Firstly, as displayed in Figure 6, the percentage of students who answered the question correctly is a measure of question difficulty or ‘percent correct’. We can see here that there are several questions that less than half the students were able to answer correctly (e.g. Questions 1, 2, 3 and 5).
This table also shows the percentage of students in the top 27% and bottom 27% who answered each question correctly. This is a measure of the ability of the question to discriminate between high and low scorers. This difference is reflected in the Discrimination Index (DI), which ideally should be >0.3. This means that we want at least a 30% difference between the percentages of high-scoring students and low-scoring students who were able to answer the question correctly. In this example, Questions 1 to 4 have acceptable DI scores.
Finally, the Response Frequencies can reveal students’ understanding of a topic through their answer choices, and also inform faculty of the quality of the distractors. These parameters will be discussed in the next blog post “Part 2: Evaluating Individual Student Performance and item Analysis”.
Providing Feedback to Faculty
As the module coordinator, I would summarise the class performance for faculty colleagues who were involved in teaching the module and setting the questions (Figure 7). The information provided via email would include the performance histogram, average scores, and the number of students who failed, if any. I also highlight the questions where less than half the students answered correctly. These are areas that the respective faculty can address in tutorials when they meet the students again later in the year.
- Tagging the questions as they are being created only takes a few extra seconds per question, and is less time-consuming than doing so retrospectively.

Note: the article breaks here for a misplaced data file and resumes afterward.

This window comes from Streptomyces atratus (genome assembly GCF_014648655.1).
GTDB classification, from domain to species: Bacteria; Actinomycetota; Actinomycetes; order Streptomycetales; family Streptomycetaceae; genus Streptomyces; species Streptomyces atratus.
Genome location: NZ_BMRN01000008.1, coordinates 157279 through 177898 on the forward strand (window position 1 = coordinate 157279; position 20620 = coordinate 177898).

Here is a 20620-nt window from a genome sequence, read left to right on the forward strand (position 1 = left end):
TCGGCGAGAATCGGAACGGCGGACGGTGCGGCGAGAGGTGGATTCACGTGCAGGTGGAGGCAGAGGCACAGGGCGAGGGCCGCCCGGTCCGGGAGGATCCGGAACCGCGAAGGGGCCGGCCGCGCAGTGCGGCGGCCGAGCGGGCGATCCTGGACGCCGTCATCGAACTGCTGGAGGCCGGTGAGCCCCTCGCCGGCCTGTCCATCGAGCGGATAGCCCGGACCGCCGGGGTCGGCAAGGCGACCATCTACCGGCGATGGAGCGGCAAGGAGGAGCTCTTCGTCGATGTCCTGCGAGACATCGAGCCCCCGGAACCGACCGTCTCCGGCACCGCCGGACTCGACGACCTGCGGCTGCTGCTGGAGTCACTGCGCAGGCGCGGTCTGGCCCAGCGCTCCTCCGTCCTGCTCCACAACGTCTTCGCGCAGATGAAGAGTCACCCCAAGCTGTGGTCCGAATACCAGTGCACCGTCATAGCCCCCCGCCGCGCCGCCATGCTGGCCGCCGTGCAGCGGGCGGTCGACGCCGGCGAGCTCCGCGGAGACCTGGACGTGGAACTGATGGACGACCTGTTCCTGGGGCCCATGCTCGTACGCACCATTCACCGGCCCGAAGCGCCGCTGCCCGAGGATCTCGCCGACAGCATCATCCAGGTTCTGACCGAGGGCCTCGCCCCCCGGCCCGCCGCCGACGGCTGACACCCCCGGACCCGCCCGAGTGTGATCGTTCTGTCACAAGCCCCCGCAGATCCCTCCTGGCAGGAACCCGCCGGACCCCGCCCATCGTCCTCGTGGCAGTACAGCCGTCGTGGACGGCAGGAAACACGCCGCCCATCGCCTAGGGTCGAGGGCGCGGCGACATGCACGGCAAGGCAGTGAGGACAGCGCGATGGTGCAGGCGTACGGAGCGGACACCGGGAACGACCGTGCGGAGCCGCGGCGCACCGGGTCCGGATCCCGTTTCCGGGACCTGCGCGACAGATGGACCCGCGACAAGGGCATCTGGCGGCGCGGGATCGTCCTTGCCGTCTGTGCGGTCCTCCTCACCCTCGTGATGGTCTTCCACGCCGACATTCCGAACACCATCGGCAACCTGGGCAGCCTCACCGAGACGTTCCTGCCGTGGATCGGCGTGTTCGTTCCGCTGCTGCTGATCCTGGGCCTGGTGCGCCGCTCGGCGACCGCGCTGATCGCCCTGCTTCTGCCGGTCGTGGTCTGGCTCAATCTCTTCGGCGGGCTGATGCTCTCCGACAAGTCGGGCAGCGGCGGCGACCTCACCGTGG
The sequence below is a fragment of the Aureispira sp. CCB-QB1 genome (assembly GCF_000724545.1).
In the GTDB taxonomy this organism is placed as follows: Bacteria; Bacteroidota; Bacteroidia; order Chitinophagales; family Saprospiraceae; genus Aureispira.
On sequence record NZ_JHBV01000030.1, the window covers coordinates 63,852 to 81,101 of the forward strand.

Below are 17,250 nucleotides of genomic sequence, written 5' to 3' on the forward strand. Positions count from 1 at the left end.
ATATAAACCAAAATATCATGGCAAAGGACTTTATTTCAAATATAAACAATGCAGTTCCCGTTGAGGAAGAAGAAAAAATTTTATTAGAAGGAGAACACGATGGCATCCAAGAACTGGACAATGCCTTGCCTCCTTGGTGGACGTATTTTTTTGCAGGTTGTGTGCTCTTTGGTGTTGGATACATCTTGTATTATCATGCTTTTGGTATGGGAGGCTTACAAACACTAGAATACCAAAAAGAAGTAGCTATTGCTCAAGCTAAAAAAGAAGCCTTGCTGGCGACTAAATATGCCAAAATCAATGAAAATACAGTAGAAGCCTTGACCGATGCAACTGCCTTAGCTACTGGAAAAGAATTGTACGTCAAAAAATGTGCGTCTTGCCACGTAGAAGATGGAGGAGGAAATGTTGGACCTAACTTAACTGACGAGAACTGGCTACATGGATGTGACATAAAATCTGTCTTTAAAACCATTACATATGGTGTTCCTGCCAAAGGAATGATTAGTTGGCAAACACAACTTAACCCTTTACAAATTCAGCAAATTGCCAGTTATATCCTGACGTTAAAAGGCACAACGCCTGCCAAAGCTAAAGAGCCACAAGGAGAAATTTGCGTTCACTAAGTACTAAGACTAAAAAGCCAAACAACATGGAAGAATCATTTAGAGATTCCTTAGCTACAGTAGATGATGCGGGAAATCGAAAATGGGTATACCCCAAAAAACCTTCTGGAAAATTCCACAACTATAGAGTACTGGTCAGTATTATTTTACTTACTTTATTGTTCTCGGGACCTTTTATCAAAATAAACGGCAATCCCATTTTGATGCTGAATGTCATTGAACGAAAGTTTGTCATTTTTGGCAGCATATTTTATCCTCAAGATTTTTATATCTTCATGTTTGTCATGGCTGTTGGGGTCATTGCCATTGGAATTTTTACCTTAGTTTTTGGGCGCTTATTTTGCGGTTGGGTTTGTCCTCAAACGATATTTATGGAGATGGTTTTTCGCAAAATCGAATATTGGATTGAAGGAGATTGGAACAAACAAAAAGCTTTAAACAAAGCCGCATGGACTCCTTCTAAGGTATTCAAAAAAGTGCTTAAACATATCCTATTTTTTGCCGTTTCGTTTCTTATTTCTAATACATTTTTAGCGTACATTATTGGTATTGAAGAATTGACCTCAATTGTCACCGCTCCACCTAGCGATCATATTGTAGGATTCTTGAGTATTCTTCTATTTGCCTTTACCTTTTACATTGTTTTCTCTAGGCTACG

- Question tagging provides multiple benefits for question bank organisation, and facilitates the reviewing of class or individual student performance by category after an assessment is completed.
- The Summary Report is a useful tool that can provide an overview of the overall class performance and feedback to students
- By analysing and interpreting the reports, teachers can evaluate their own impact on students’ learning by identifying where the learning gaps are and make decisions on where to go next.
LIM Li Zhen is a Senior Lecturer at the Faculty of Dentistry. She teaches modules in oral radiography and radiology to undergraduate and postgraduate dental students. Her research interests include evaluating the diagnostic impact and efficacy of imaging, and the use of technology-enhanced learning in dental education.
Li Zhen can be reached at firstname.lastname@example.org.
- Colleagues can refer to the Digital Assessment page (https://wiki.nus.edu.sg/display/DA/Self+Help) for details on how to set up ExamSoft. This wiki is only accessible to NUS staff.
Gan J. S., & Wu H. X. (2019). Using ExamSoft for digital assessment and feedback [Seminar]. Centre for Development of Teaching and Learning.
Rudolph, M. J., Daugherty, K. K., Ray, M. E., Shuford, V. P., Lebovitz, L., & DiVall, M. V. (2019). Best practices related to examination item construction and post-hoc review. Am J Pharm Educ, 83(7), 7204. http://dx.doi.org/10.5688/ajpe7204